Like those movies that start in the present day then flashback several days or years earlier, this story begins with me in the Throne Room of Buckingham Palace for the second time that week. Dressed in full morning suit attire about to collect my OBE, my name is called, and I begin to nervously walk along the red and gold carpet, passing by my family along the way with their faces beaming. I turn, bow my head and walk towards Prince Charles, who, as he pins the medal on me, says: “It’s so lovely to see you again, Neil! We’ve had quite the week haven’t we?”

Cue the flashback music and wavy screen transition, as I’m instantly transported back in time to where it all began….. not several days earlier to the first of three times I would meet The Prince of Wales that week, but all the way back to my childhood.

My dream as a young child was not the norm, whilst others aspired to be accountants, lawyers and doctors, my dream was to be a puppeteer, working with the Muppets and my hero, Kermit the Frog. The world of Jim Henson set my moral and ethical compass at a very young age to imagine a world of happiness with singing, dancing and laughter – and to paraphrase Kermit, my dream like his was ‘to make millions of people happy’.

At the age of 14, far later than most do, I joined my local Jewish Lads’ & Girls’ Brigade (JLGB) group in Redbridge, which was a band. Then, as I will always be reminded, I was a painfully shy teenager who was either day-dreaming or drawing, but never spoke. Then all of a sudden I was handed the loudest instrument of them all, a trumpet, and it changed my life. JLGB helped me to discover who I was, to grow in confidence, hone my creative and leadership skills, and develop a sense of responsibility to give back to others.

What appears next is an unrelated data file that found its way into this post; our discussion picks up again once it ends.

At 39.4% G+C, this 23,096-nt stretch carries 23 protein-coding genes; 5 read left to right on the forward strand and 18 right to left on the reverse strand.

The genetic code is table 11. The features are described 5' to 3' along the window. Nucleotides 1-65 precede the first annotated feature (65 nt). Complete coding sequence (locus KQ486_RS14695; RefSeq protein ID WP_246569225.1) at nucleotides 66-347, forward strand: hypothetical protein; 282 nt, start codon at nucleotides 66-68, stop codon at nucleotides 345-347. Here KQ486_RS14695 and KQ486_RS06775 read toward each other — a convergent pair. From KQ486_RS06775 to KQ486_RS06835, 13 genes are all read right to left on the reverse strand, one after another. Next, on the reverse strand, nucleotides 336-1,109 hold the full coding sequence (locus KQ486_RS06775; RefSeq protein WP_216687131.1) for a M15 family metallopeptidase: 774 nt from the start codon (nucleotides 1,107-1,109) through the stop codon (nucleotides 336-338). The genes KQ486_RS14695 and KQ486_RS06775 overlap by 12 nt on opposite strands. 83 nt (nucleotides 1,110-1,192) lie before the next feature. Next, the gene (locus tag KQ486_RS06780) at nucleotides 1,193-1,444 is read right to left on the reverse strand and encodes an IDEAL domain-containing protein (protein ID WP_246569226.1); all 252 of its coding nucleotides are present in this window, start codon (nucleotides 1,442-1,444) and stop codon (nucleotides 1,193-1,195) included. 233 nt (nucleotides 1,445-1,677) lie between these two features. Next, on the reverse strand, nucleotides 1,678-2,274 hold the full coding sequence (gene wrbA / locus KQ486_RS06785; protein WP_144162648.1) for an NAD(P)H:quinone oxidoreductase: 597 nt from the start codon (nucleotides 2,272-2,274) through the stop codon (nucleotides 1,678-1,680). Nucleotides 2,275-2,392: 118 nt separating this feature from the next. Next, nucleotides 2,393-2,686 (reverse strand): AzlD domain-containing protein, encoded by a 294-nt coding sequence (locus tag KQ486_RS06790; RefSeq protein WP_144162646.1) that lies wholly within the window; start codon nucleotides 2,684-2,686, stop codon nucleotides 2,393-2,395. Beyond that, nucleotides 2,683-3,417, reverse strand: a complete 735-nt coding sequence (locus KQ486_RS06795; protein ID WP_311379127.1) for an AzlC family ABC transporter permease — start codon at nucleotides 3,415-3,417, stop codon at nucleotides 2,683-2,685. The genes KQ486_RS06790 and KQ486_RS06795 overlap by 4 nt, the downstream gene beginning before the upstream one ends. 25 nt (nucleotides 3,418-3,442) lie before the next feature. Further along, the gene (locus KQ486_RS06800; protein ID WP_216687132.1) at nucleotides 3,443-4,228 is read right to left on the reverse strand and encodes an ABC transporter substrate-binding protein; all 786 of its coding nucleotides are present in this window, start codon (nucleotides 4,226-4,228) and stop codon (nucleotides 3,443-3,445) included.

Neil with the Prince at Yavneh

Neil with the Prince at Yavneh

I had no intention or desire to become the professional Chief Executive of JLGB some 13 years later, I was quite happy lecturing in interactive media, but a trip to Poland with AJEX was about to change all that and was the start of my involvement with Yom HaShoah UK. I made a conscious decision whilst on the plane home, that I wanted to do something that made a difference, gave back to the community, and, as I had always dreamed, ‘made people happy’.

When JLGB approached me to be their CEO in 2004, I could see how JLGB could be remediated to become exactly what was so needed for our community in the modern, digital and global 21st century. It therefore felt so right on the week of receiving my OBE at Buckingham palace, that by pure random coincidence, I would be able to demonstrate and showcase the work of the JLGB to the future King of England, not just once, but three times in the same week!

Neil with the Prince at Yavneh (Blake Ezra photography)

Neil with the Prince at Yavneh (Blake Ezra photography)

It could not have been more fitting than for my first encounter of three with the Prince was conducting the youngsters of Redbridge Band, the place where it all began.  As I chatted with the Prince about the work of the JLGB, the bands performance and how he was looking forward to visiting Yavneh the next day (without any prompting from me!), I felt a real sense of pride, not just British pride, but more importantly Jewish pride.